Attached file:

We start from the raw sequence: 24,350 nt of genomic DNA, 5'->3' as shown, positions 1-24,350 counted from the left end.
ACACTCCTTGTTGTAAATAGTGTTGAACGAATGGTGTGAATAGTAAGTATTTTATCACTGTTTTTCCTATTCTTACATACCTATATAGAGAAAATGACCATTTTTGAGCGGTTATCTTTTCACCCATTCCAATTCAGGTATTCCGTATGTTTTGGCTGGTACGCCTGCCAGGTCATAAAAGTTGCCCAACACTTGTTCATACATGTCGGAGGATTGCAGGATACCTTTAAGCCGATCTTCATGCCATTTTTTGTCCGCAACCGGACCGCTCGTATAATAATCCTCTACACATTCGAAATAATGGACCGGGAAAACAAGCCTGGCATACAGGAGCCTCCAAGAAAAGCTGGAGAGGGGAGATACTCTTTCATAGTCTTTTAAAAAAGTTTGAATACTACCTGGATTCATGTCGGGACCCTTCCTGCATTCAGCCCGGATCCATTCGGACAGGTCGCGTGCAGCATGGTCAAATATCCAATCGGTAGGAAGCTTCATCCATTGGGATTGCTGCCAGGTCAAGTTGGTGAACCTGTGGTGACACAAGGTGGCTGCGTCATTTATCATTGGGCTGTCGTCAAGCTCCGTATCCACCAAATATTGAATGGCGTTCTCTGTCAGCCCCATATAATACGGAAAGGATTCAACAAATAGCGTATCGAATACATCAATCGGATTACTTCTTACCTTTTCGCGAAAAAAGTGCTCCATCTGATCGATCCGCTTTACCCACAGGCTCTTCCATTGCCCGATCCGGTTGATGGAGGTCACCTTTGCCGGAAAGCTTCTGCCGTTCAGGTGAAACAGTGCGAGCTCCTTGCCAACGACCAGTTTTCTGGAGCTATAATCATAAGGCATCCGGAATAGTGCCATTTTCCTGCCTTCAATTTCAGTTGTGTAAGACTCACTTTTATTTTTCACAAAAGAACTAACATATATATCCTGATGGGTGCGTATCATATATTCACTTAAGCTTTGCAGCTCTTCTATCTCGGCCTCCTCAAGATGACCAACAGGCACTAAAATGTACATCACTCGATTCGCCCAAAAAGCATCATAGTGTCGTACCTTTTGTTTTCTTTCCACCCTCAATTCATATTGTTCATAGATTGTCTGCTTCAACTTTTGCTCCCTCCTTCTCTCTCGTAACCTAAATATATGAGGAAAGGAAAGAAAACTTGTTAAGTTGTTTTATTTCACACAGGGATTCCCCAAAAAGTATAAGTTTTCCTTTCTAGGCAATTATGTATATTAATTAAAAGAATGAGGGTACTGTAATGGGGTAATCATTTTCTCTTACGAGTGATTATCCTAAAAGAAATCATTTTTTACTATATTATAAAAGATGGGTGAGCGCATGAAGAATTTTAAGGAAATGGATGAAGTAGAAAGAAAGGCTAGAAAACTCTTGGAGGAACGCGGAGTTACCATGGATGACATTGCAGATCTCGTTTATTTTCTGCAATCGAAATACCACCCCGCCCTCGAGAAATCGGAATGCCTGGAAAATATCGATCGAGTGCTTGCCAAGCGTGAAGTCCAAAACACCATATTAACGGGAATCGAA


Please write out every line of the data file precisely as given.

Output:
We start from the raw sequence: 24,350 nt of genomic DNA, 5'->3' as shown, positions 1-24,350 counted from the left end.
ACACTCCTTGTTGTAAATAGTGTTGAACGAATGGTGTGAATAGTAAGTATTTTATCACTGTTTTTCCTATTCTTACATACCTATATAGAGAAAATGACCATTTTTGAGCGGTTATCTTTTCACCCATTCCAATTCAGGTATTCCGTATGTTTTGGCTGGTACGCCTGCCAGGTCATAAAAGTTGCCCAACACTTGTTCATACATGTCGGAGGATTGCAGGATACCTTTAAGCCGATCTTCATGCCATTTTTTGTCCGCAACCGGACCGCTCGTATAATAATCCTCTACACATTCGAAATAATGGACCGGGAAAACAAGCCTGGCATACAGGAGCCTCCAAGAAAAGCTGGAGAGGGGAGATACTCTTTCATAGTCTTTTAAAAAAGTTTGAATACTACCTGGATTCATGTCGGGACCCTTCCTGCATTCAGCCCGGATCCATTCGGACAGGTCGCGTGCAGCATGGTCAAATATCCAATCGGTAGGAAGCTTCATCCATTGGGATTGCTGCCAGGTCAAGTTGGTGAACCTGTGGTGACACAAGGTGGCTGCGTCATTTATCATTGGGCTGTCGTCAAGCTCCGTATCCACCAAATATTGAATGGCGTTCTCTGTCAGCCCCATATAATACGGAAAGGATTCAACAAATAGCGTATCGAATACATCAATCGGATTACTTCTTACCTTTTCGCGAAAAAAGTGCTCCATCTGATCGATCCGCTTTACCCACAGGCTCTTCCATTGCCCGATCCGGTTGATGGAGGTCACCTTTGCCGGAAAGCTTCTGCCGTTCAGGTGAAACAGTGCGAGCTCCTTGCCAACGACCAGTTTTCTGGAGCTATAATCATAAGGCATCCGGAATAGTGCCATTTTCCTGCCTTCAATTTCAGTTGTGTAAGACTCACTTTTATTTTTCACAAAAGAACTAACATATATATCCTGATGGGTGCGTATCATATATTCACTTAAGCTTTGCAGCTCTTCTATCTCGGCCTCCTCAAGATGACCAACAGGCACTAAAATGTACATCACTCGATTCGCCCAAAAAGCATCATAGTGTCGTACCTTTTGTTTTCTTTCCACCCTCAATTCATATTGTTCATAGATTGTCTGCTTCAACTTTTGCTCCCTCCTTCTCTCTCGTAACCTAAATATATGAGGAAAGGAAAGAAAACTTGTTAAGTTGTTTTATTTCACACAGGGATTCCCCAAAAAGTATAAGTTTTCCTTTCTAGGCAATTATGTATATTAATTAAAAGAATGAGGGTACTGTAATGGGGTAATCATTTTCTCTTACGAGTGATTATCCTAAAAGAAATCATTTTTTACTATATTATAAAAGATGGGTGAGCGCATGAAGAATTTTAAGGAAATGGATGAAGTAGAAAGAAAGGCTAGAAAACTCTTGGAGGAACGCGGAGTTACCATGGATGACATTGCAGATCTCGTTTATTTTCTGCAATCGAAATACCACCCCGCCCTCGAGAAATCGGAATGCCTGGAAAATATCGATCGAGTGCTTGCCAAGCGTGAAGTCCAAAACACCATATTAACGGGAATCGAA